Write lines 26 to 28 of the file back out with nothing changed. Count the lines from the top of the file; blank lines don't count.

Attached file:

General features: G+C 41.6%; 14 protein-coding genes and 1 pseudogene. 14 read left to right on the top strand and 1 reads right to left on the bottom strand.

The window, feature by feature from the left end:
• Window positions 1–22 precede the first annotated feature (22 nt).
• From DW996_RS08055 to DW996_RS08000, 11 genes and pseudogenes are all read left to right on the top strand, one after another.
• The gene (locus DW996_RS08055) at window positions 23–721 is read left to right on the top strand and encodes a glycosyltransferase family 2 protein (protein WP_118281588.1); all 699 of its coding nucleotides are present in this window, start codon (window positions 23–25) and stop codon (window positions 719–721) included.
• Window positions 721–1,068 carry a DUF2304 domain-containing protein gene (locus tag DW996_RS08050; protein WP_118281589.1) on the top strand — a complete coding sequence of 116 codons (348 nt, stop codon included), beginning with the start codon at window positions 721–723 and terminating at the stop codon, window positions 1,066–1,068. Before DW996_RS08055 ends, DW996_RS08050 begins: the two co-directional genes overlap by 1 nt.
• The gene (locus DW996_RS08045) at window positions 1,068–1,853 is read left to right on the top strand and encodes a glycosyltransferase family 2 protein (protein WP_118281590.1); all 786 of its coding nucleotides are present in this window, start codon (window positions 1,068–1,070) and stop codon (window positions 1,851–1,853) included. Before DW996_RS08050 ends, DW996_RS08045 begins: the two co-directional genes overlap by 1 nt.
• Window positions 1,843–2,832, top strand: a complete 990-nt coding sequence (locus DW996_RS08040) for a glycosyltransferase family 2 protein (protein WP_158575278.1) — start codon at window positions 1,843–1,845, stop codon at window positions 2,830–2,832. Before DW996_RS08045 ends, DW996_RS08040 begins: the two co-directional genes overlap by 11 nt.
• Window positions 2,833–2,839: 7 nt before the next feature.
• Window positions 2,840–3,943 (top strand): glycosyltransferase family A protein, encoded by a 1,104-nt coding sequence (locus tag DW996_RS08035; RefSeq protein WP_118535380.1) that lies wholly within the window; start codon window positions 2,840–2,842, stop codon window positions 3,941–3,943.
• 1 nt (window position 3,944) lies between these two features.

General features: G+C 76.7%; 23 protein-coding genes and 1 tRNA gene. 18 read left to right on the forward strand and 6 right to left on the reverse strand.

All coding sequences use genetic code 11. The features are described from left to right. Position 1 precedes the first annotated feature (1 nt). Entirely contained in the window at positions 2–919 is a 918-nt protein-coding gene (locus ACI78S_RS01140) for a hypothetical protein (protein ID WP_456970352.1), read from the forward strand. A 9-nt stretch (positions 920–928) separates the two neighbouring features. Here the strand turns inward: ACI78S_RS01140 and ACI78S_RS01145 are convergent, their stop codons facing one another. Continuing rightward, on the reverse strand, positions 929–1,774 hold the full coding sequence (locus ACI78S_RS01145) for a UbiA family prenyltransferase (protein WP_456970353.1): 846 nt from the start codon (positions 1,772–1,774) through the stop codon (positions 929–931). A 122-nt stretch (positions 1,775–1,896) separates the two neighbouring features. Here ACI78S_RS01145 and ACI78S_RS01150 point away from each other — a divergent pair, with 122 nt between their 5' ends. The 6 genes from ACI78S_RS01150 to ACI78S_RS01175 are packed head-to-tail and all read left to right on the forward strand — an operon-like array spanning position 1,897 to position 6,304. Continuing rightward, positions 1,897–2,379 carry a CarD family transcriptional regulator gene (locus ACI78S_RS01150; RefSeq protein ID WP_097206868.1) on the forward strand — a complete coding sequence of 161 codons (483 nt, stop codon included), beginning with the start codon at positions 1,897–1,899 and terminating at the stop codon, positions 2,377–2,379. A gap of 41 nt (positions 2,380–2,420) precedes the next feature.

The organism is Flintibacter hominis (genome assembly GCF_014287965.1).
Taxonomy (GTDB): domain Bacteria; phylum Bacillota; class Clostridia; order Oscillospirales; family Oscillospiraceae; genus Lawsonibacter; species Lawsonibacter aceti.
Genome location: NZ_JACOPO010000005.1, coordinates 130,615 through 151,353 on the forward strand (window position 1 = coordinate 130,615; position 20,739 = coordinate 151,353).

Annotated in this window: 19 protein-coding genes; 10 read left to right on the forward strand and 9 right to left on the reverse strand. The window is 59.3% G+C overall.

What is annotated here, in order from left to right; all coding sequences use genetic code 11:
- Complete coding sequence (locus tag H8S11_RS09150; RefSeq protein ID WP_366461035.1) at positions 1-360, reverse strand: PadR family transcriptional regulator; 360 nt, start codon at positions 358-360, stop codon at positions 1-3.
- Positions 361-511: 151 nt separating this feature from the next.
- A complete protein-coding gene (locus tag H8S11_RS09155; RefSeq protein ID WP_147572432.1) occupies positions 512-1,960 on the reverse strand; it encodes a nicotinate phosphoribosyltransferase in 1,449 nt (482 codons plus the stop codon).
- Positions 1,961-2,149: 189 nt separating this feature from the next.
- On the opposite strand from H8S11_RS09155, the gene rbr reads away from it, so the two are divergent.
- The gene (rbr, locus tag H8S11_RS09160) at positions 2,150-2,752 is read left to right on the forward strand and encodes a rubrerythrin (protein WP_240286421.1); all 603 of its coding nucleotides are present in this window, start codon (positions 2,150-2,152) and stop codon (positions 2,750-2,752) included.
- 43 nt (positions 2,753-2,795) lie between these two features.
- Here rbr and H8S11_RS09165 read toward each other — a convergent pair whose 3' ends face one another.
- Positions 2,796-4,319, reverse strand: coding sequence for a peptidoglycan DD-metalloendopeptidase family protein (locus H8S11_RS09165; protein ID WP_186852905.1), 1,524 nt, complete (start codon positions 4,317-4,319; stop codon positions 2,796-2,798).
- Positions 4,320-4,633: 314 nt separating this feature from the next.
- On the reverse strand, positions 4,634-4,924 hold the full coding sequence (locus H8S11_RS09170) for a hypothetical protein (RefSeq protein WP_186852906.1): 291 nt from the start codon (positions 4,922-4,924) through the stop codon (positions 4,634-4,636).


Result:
- Here rbr and H8S11_RS09165 read toward each other — a convergent pair whose 3' ends face one another.
- Positions 2,796-4,319, reverse strand: coding sequence for a peptidoglycan DD-metalloendopeptidase family protein (locus H8S11_RS09165; protein ID WP_186852905.1), 1,524 nt, complete (start codon positions 4,317-4,319; stop codon positions 2,796-2,798).
- Positions 4,320-4,633: 314 nt separating this feature from the next.